It's usually the huge drunk guys who don't have any game with women and just want to take it out on someone (I'm pretty short at about 5'10)

    I think learning how to fight efficiently and effectively is something that every man should have knowledge of.
     
  13. bayshorekid

    bayshorekid Regular Member

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    Using your brain and your words together will keep you out of trouble. Its much easier to talk your way out of problem if you kill em with kindness.

    Most times, the dog with the big bark has no bite.
     
  14. snarf2000

    snarf2000 Newbie

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    I'm all for learning to defend yourself and I do think MT is a great skill set and would help in most street fights. But, a street fight has elements you don't have to worry about when sparring or in a cage. Street fights have things like weapons, buddies helping the other guy out, hard pavement to fall on, sucker punches, drunk participants and jail time consequences. I hate to walk away from some asshole but 9 times out of 10 if you can walk away, walk.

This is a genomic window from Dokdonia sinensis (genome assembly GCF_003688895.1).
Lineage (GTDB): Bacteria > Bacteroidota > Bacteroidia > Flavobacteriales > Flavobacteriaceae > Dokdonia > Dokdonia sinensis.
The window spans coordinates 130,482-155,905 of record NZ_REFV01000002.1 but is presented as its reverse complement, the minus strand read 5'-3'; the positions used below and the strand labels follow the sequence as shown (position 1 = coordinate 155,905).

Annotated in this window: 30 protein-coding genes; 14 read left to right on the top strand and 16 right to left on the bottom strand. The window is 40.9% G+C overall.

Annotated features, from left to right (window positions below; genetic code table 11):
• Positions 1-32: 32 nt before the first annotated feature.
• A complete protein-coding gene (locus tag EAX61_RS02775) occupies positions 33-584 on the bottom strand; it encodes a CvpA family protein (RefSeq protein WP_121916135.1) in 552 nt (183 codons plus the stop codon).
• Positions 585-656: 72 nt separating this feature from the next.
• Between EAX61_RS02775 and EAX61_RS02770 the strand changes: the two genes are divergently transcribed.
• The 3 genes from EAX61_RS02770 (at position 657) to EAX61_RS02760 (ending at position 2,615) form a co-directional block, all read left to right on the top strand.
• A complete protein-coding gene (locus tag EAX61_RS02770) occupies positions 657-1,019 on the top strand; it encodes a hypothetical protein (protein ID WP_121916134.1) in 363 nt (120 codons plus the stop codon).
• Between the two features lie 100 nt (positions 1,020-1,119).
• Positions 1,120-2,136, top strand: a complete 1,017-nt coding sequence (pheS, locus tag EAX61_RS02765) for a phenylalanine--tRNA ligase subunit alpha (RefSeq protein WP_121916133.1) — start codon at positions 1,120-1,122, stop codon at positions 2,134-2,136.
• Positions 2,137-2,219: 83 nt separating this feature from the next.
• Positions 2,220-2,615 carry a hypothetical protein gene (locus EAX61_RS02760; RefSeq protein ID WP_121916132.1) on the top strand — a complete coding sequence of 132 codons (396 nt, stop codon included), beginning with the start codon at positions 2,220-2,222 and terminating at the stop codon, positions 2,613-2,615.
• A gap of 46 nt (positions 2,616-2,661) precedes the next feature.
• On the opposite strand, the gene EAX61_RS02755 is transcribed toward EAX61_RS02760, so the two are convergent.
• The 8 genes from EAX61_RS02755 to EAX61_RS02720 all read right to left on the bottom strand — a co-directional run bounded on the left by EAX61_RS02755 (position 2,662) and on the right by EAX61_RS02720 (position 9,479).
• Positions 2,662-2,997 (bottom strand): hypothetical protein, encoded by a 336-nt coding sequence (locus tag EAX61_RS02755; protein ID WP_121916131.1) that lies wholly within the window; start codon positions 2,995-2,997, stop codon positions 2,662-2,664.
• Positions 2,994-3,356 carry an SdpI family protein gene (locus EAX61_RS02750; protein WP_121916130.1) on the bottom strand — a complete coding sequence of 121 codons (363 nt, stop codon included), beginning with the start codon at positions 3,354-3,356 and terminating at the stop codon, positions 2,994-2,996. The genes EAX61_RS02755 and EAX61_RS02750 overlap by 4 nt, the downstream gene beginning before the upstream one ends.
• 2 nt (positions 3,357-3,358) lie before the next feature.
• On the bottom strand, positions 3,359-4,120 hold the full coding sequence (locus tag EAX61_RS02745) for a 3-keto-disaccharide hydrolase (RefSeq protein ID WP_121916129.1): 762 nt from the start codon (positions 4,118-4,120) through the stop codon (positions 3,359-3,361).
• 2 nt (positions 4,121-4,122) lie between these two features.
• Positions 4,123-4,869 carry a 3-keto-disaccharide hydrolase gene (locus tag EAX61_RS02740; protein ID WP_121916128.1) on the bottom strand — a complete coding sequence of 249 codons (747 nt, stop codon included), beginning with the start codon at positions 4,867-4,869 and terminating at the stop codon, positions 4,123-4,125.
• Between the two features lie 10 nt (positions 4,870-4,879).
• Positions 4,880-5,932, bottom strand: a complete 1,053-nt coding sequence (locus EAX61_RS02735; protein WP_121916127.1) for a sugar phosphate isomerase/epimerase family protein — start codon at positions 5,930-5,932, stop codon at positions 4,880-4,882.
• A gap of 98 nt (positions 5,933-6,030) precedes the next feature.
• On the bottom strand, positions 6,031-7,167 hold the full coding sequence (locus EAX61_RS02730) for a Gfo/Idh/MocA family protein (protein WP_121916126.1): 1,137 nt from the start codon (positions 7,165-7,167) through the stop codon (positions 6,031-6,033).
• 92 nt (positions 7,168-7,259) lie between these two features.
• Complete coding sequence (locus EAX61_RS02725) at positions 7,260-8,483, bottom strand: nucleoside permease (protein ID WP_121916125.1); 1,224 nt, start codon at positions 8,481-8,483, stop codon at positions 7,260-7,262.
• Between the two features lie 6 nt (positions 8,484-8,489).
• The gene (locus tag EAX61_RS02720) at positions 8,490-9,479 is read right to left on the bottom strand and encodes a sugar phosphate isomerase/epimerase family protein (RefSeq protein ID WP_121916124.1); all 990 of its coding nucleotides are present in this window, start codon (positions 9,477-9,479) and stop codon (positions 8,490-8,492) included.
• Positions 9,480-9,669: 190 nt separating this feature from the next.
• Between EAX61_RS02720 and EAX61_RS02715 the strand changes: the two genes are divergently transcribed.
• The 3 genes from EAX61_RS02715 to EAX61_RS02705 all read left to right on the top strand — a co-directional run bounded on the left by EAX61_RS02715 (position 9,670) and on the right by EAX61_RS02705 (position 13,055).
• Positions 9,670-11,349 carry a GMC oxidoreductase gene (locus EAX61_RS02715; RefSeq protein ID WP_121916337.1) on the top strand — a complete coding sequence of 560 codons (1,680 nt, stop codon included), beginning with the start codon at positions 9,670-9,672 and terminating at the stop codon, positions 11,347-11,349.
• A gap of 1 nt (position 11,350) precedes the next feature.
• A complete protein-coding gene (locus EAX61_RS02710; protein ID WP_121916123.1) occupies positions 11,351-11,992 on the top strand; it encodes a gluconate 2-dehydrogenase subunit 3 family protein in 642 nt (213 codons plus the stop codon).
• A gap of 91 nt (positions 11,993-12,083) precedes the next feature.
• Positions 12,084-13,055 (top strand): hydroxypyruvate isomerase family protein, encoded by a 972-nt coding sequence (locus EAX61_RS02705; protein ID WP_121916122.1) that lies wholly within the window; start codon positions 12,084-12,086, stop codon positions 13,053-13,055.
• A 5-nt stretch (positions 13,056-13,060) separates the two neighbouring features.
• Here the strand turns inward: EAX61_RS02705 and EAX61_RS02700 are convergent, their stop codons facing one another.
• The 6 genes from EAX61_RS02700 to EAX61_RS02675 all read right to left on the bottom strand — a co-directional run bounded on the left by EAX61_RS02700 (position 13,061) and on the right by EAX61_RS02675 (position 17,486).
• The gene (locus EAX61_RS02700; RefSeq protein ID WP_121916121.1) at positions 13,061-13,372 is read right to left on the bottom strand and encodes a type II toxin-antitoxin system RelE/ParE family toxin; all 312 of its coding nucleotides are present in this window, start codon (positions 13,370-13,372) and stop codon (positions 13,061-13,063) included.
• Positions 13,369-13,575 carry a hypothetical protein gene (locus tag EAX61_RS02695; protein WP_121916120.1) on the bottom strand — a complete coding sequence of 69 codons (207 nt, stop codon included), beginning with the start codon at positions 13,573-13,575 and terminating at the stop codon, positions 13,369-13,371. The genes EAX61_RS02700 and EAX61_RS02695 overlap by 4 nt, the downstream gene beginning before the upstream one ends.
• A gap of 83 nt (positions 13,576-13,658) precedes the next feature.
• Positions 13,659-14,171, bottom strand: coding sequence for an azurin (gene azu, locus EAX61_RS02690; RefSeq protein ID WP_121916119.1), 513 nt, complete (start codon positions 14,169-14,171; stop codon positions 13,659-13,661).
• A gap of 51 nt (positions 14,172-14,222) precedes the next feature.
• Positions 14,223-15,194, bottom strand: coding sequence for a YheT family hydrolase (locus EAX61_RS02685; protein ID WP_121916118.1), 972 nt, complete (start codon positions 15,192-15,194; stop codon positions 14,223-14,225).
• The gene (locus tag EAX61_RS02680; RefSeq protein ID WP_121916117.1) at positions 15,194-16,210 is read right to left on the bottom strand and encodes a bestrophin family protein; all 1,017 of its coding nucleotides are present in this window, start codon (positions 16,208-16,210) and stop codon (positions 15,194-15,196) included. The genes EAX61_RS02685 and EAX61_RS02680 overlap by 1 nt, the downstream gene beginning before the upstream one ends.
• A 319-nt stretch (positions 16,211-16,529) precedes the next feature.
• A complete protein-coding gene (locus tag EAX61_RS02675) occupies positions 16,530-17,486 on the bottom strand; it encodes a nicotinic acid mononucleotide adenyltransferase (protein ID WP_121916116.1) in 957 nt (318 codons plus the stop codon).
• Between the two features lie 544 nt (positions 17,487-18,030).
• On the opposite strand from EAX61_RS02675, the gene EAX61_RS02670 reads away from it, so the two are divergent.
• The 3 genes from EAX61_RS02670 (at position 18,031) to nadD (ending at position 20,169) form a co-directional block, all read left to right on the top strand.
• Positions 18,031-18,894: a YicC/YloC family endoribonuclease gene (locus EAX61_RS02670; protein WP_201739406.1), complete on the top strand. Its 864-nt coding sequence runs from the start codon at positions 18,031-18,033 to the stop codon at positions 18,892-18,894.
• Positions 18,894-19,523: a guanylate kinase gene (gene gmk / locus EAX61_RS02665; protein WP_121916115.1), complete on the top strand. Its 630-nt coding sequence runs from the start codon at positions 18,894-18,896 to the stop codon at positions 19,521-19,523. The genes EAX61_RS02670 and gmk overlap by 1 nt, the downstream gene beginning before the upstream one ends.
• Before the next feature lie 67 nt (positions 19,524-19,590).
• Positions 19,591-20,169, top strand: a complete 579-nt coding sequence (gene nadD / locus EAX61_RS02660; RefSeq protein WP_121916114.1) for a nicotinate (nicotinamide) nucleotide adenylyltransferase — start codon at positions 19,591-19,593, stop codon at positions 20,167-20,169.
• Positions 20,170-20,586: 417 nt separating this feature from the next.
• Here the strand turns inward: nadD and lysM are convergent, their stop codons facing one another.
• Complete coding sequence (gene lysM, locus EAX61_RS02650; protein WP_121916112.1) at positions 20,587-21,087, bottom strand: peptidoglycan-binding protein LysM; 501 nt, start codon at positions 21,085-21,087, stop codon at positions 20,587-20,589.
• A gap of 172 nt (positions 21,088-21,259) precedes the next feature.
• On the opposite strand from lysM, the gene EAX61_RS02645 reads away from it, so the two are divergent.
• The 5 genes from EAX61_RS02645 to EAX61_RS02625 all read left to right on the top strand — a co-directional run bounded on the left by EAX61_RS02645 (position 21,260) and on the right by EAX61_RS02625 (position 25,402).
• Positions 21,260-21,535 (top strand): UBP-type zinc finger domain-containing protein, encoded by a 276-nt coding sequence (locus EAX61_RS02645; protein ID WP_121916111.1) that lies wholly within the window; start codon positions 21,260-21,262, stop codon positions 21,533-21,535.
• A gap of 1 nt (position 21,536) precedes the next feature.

15. sampo1time

    sampo1time Regular Member

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    Muay Thai is a great fighting art. Learn to throw powerful punches and elbows in barfights. Best case scenerio would be to clinch and throw knees being a basketball player I'd assume you have some height. In any case though walk away first.

    And don't forget the current UFC lmw champ is Lyoto Machida a karate practitionar.